As a program officer at The San Francisco Foundation, I say "No" to artists and arts organizations daily. I try to soften the blow, detailing the reality of limited resources and an overabundance of projects, seldom discussing quality or appropriateness, thinking I am kinder in vagueness.
I also write personal essays and make films. Last year, a dream project, three years in the making, was realized when I produced and co-directed a concert documentary, Janis Ian: Live From Grand Center, with KETC/PBS in St. Louis. The program features the legendary Grammy Award-winning artist performing 15 songs from her 40-year career—augmented with archival footage, including Leonard Bernstein introducing her at age 15 to a national audience singing "Society’s Child" and a 1975 performance of "At Seventeen."
Filmmakers appreciate how complex it is to have work distributed throughout the decentralized PBS network. However, Bob Petts at the National Educational Telecommunications Association (NETA) championed the program, offering it to 200 PBS affiliates. As producer, it was my job to market the program to each station with postcard mailings, screeners, and follow-up emails. To date, the program has been broadcast in over 30 U.S. markets.
A great deal of sweat equity went into this project; thankfully I have a day job. It was sobering to experience how independent content providers are continually discounted. I earn nothing from the broadcasts around the country. Janis Ian earns zero. My presenting station KETC earns zilch. NETA, providing the national feed for its affiliates, does not earn anything since each station is not charged a broadcast fee.
In real dollars, the program cost $110,000, with additional in-kind assistance from Grand Center and KETC/ Channel 9 staff. Direct funding came from Missouri Film Commission tax credits, Anheuser-Busch, Grand Center, Whitaker Foundation, and a few friends. Employee matching even had The San Francisco Foundation supporting.
Along the crowded and bumpy fundraising thoroughfare, there were many lessons. I was stymied that many foundations only invest in post-production expenses, given the core of my documentary was filming a live concert. Why couldn’t work samples from 12 previous films and videos be sufficient to judge my artistry?
Twice rejected from the National Endowment for the Arts Media program, I was bewildered to hear panel members critiquing the project as being too PBS-like when I clearly stated my producing partner was St. Louis’ PBS station — a strength, not a weakness. A social justice funder who had previously supported my work, told me the program promised to be "too entertaining."
And maybe Janis Ian wasn’t lesbian enough for one lesbian foundation, although she has long been a queer rights’ stalwart. I will never really know the reason for this turndown; I got my oft-used refrain "limited resources/overabundance of projects" as the rationale.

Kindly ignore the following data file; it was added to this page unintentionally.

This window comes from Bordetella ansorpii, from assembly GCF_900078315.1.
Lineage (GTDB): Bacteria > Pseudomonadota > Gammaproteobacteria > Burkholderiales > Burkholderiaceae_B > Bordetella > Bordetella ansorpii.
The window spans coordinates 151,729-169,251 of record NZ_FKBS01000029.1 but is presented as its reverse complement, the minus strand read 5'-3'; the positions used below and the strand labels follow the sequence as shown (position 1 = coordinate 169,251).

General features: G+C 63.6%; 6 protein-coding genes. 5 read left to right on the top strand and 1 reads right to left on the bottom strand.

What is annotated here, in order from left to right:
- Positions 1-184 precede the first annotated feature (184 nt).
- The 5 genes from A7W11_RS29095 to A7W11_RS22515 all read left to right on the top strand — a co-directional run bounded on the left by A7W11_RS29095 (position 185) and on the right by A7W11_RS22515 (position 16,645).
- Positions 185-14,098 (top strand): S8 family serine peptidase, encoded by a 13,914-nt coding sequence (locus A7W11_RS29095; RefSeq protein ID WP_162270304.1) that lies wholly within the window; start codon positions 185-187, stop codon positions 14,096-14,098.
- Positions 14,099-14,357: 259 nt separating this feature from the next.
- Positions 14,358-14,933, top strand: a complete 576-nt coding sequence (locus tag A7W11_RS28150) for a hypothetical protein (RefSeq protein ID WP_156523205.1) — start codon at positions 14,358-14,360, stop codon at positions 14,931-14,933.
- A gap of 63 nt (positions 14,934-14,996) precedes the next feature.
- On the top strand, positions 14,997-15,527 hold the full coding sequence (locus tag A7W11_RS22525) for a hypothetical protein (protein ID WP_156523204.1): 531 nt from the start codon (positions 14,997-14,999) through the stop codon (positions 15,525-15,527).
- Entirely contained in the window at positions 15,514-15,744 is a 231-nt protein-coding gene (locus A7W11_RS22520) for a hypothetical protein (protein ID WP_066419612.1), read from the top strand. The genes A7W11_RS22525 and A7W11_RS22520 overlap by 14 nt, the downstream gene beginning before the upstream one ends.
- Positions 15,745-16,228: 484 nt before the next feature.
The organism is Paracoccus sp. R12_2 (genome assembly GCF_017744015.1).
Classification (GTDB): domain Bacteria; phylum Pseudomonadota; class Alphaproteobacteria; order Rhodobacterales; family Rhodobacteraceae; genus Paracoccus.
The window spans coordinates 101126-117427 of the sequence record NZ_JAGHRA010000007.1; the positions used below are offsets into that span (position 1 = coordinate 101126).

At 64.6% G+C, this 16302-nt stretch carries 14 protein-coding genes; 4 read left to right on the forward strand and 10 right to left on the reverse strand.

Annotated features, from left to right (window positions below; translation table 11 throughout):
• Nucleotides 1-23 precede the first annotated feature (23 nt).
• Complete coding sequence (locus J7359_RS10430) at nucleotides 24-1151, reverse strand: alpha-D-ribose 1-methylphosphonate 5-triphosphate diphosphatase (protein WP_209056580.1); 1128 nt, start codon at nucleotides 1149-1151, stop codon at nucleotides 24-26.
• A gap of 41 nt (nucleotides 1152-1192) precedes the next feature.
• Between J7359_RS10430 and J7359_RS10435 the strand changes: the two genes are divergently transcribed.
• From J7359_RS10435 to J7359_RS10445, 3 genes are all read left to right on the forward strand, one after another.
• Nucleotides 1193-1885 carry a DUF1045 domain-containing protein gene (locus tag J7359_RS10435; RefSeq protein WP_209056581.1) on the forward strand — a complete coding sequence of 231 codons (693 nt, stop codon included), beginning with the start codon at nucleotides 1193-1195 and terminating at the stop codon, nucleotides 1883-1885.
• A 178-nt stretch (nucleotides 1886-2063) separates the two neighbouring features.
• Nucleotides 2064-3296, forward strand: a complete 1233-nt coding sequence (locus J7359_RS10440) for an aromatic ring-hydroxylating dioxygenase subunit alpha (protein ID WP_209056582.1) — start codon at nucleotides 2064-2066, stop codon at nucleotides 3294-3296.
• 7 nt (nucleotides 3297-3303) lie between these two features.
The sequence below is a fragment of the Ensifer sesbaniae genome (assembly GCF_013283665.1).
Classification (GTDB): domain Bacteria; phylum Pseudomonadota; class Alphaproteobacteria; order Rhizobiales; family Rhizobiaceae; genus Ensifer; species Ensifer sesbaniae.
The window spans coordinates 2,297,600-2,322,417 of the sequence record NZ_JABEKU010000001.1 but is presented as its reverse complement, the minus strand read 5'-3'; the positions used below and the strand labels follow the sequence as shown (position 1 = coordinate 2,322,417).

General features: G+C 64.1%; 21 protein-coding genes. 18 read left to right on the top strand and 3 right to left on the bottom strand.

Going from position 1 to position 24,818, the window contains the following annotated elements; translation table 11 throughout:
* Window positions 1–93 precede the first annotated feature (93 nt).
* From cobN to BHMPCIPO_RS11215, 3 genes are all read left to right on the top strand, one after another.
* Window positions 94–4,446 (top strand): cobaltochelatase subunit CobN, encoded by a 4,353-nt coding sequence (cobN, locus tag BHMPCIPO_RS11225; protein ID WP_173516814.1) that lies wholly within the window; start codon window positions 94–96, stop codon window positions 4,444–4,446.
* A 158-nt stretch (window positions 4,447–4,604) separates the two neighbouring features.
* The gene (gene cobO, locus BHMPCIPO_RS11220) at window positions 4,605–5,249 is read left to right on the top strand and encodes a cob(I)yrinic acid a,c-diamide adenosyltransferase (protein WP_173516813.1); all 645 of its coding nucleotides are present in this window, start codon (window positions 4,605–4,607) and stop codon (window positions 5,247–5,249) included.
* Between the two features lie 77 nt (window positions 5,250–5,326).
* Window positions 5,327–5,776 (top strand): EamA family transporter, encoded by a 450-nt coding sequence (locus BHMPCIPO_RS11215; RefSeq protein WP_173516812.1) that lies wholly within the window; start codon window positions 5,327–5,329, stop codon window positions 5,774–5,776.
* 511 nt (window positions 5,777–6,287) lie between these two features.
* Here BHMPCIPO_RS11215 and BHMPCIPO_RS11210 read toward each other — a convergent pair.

The most useful rejection came from Independent Television Service (ITVS). Every applicant was given a 15-minute phone appointment with senior programming manager Richard Saiz, who is very direct. I learned much from his honesty in how to improve future applications. I flinched from his criticism, but knew he was right.
Rebuffs along my fundraising journey have informed my own grantmaking practices. Now I try to be very specific as to why a project was declined with any applicant who asks for feedback. Artists and arts organizations are owed the respect from funders to be treated professionally as peers. With candor and directness, I find these conversations to be substantive and informative as potential grantee and grantor learn more about each other’s work.
Frustrated with the lack of opportunities for early support, I asked The San Francisco Foundation’s trustees to set aside $100,000 for documentaries in early production phases by experienced regional filmmakers. When I explained how film and video could serve our broader programmatic goals, their only response was "Why didn’t we do this before?" Bay Area documentarians Helen De Michiel, Christian Bruno, Yoav Potash, Abby Ginzberg, David Weismann, and Bill Weber were awarded grants ranging from $10,000 to $22,500.
I also worked with philanthropic colleagues and Northern California Grantmakers on a daylong symposium learning how foundations use media to not only further arts and humanities program goals, but also social entrepreneurship, environmental, educational, and health policy reform. Unleashing the Power of Film: A 21st Century Tool for Effective Philanthropy brought together funders, makers, festival organizers, media organizations, and academics.
Presentations, panels, and dialogue with amplifying clips were shared by colleagues from the Skoll, Hewlett, and Fleishhacker Foundations, California Council on the Humanities, Grantmakers in Film and Electronic Media, Active Voice, National Alliance for Media Arts and Culture, ITVS, and Bay Area Video Coalition. The convening culminated with actor/producer Danny Glover illustrating how social documentaries can be effective for community engagement as he introduced a screening of Trouble the Water. He produced this New Orleans post-Katrina documentary.
I am proud of my Janis Ian program, and hope as a result I become a better grantmaker. I do, however, worry that in these recessive financial times, support for projects that take years to gestate will be diverted as we attend to more immediate crises. This will prove short-sited and have long-term consequences for alternative media in the nonprofit sector.
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